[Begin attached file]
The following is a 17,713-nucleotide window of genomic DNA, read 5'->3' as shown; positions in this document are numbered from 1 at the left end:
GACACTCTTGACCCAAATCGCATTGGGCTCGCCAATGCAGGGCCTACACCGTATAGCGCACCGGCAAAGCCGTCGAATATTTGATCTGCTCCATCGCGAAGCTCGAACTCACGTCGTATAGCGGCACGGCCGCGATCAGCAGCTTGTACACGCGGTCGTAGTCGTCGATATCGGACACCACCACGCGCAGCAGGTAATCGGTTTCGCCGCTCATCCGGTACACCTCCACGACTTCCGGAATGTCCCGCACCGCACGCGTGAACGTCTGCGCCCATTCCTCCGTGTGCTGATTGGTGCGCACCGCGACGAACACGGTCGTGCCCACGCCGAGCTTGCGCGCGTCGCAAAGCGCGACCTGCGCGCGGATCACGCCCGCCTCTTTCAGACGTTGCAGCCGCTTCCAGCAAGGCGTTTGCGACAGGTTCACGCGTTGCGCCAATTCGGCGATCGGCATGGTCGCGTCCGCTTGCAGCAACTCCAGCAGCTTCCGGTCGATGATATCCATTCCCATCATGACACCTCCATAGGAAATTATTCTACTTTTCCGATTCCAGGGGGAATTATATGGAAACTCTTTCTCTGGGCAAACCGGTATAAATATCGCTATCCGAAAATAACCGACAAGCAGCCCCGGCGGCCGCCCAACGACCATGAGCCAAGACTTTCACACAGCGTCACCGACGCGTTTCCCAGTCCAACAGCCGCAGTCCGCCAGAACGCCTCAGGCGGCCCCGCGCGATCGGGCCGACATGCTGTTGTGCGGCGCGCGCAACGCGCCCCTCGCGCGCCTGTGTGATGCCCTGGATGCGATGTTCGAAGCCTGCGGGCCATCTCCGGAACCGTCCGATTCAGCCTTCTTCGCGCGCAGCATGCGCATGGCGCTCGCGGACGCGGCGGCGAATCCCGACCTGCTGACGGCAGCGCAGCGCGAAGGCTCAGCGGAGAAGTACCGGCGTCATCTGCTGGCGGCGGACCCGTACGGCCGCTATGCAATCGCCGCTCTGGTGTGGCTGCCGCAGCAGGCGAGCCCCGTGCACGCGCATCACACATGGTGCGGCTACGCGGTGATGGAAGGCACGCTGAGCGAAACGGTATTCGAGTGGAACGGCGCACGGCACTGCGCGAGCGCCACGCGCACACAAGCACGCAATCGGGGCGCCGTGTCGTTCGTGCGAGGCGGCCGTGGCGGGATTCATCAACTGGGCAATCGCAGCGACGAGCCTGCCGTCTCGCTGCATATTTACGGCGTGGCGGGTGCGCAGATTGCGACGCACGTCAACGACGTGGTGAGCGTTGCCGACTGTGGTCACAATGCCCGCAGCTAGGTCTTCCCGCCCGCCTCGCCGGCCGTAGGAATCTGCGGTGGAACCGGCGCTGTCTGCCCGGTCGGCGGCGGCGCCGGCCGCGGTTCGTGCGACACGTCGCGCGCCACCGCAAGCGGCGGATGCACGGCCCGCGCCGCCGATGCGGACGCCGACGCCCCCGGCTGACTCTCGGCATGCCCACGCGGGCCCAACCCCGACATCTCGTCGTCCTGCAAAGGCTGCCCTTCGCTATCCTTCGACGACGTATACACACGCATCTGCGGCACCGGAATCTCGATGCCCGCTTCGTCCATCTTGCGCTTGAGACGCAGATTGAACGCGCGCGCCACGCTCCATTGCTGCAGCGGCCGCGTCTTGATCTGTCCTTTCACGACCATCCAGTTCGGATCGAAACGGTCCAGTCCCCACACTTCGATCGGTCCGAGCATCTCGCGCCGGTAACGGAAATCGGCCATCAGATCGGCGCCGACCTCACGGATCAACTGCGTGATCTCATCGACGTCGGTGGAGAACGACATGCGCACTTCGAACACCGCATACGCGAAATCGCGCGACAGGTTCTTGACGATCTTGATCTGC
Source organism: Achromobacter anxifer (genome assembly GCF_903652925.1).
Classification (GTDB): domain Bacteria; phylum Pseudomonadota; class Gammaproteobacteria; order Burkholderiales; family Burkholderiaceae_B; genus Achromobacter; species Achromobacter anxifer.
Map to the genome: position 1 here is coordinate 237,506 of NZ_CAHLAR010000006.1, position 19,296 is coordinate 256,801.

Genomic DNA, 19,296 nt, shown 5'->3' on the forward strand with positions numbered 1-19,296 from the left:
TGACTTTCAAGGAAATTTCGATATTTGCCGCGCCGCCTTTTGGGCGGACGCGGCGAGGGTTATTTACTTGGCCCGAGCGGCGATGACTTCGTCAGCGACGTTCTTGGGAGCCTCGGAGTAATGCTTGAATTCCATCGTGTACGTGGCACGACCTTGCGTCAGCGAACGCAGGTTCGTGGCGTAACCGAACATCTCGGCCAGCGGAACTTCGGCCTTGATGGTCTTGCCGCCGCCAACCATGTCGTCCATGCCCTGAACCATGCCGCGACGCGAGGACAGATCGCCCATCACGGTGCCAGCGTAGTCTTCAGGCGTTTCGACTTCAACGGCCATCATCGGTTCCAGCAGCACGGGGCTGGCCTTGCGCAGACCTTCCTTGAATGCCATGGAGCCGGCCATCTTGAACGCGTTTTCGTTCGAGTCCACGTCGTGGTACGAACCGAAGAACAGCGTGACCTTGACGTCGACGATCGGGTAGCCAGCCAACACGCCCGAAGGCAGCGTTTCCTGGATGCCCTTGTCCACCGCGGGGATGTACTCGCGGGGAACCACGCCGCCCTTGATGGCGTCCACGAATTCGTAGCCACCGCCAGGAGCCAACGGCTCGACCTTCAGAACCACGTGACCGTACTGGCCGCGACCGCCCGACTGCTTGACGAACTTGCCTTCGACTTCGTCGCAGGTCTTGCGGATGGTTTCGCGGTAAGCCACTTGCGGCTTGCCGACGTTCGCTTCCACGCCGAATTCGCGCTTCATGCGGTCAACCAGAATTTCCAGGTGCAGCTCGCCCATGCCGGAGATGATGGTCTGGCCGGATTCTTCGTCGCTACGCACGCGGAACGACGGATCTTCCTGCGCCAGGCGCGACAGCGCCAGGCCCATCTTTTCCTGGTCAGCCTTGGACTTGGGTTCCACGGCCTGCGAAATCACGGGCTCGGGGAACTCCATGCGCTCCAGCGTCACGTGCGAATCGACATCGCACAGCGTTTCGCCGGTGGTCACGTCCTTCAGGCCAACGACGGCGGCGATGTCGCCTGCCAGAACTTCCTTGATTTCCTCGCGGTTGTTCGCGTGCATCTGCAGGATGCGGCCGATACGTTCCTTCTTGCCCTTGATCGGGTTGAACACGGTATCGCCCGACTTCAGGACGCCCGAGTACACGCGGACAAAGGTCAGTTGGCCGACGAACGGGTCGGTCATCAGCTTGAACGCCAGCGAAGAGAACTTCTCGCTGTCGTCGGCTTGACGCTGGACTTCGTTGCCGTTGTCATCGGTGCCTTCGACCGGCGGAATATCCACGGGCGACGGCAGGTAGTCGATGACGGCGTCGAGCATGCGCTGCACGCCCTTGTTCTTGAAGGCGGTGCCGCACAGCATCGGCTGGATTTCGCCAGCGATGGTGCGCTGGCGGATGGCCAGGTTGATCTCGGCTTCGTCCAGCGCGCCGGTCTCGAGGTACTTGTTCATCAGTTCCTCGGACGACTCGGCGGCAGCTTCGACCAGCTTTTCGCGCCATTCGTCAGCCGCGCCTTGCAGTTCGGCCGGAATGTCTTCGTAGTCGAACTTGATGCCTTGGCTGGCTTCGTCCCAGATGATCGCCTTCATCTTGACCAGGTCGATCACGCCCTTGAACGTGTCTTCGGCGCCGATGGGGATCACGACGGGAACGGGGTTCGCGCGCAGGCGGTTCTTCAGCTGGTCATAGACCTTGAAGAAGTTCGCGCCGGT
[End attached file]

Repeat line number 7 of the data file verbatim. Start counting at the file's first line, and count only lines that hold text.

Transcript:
TGACTTTCAAGGAAATTTCGATATTTGCCGCGCCGCCTTTTGGGCGGACGCGGCGAGGGTTATTTACTTGGCCCGAGCGGCGATGACTTCGTCAGCGACGTTCTTGGGAGCCTCGGAGTAATGCTTGAATTCCATCGTGTACGTGGCACGACCTTGCGTCAGCGAACGCAGGTTCGTGGCGTAACCGAACATCTCGGCCAGCGGAACTTCGGCCTTGATGGTCTTGCCGCCGCCAACCATGTCGTCCATGCCCTGAACCATGCCGCGACGCGAGGACAGATCGCCCATCACGGTGCCAGCGTAGTCTTCAGGCGTTTCGACTTCAACGGCCATCATCGGTTCCAGCAGCACGGGGCTGGCCTTGCGCAGACCTTCCTTGAATGCCATGGAGCCGGCCATCTTGAACGCGTTTTCGTTCGAGTCCACGTCGTGGTACGAACCGAAGAACAGCGTGACCTTGACGTCGACGATCGGGTAGCCAGCCAACACGCCCGAAGGCAGCGTTTCCTGGATGCCCTTGTCCACCGCGGGGATGTACTCGCGGGGAACCACGCCGCCCTTGATGGCGTCCACGAATTCGTAGCCACCGCCAGGAGCCAACGGCTCGACCTTCAGAACCACGTGACCGTACTGGCCGCGACCGCCCGACTGCTTGACGAACTTGCCTTCGACTTCGTCGCAGGTCTTGCGGATGGTTTCGCGGTAAGCCACTTGCGGCTTGCCGACGTTCGCTTCCACGCCGAATTCGCGCTTCATGCGGTCAACCAGAATTTCCAGGTGCAGCTCGCCCATGCCGGAGATGATGGTCTGGCCGGATTCTTCGTCGCTACGCACGCGGAACGACGGATCTTCCTGCGCCAGGCGCGACAGCGCCAGGCCCATCTTTTCCTGGTCAGCCTTGGACTTGGGTTCCACGGCCTGCGAAATCACGGGCTCGGGGAACTCCATGCGCTCCAGCGTCACGTGCGAATCGACATCGCACAGCGTTTCGCCGGTGGTCACGTCCTTCAGGCCAACGACGGCGGCGATGTCGCCTGCCAGAACTTCCTTGATTTCCTCGCGGTTGTTCGCGTGCATCTGCAGGATGCGGCCGATACGTTCCTTCTTGCCCTTGATCGGGTTGAACACGGTATCGCCCGACTTCAGGACGCCCGAGTACACGCGGACAAAGGTCAGTTGGCCGACGAACGGGTCGGTCATCAGCTTGAACGCCAGCGAAGAGAACTTCTCGCTGTCGTCGGCTTGACGCTGGACTTCGTTGCCGTTGTCATCGGTGCCTTCGACCGGCGGAATATCCACGGGCGACGGCAGGTAGTCGATGACGGCGTCGAGCATGCGCTGCACGCCCTTGTTCTTGAAGGCGGTGCCGCACAGCATCGGCTGGATTTCGCCAGCGATGGTGCGCTGGCGGATGGCCAGGTTGATCTCGGCTTCGTCCAGCGCGCCGGTCTCGAGGTACTTGTTCATCAGTTCCTCGGACGACTCGGCGGCAGCTTCGACCAGCTTTTCGCGCCATTCGTCAGCCGCGCCTTGCAGTTCGGCCGGAATGTCTTCGTAGTCGAACTTGATGCCTTGGCTGGCTTCGTCCCAGATGATCGCCTTCATCTTGACCAGGTCGATCACGCCCTTGAACGTGTCTTCGGCGCCGATGGGGATCACGACGGGAACGGGGTTCGCGCGCAGGCGGTTCTTCAGCTGGTCATAGACCTTGAAGAAGTTCGCGCCGGT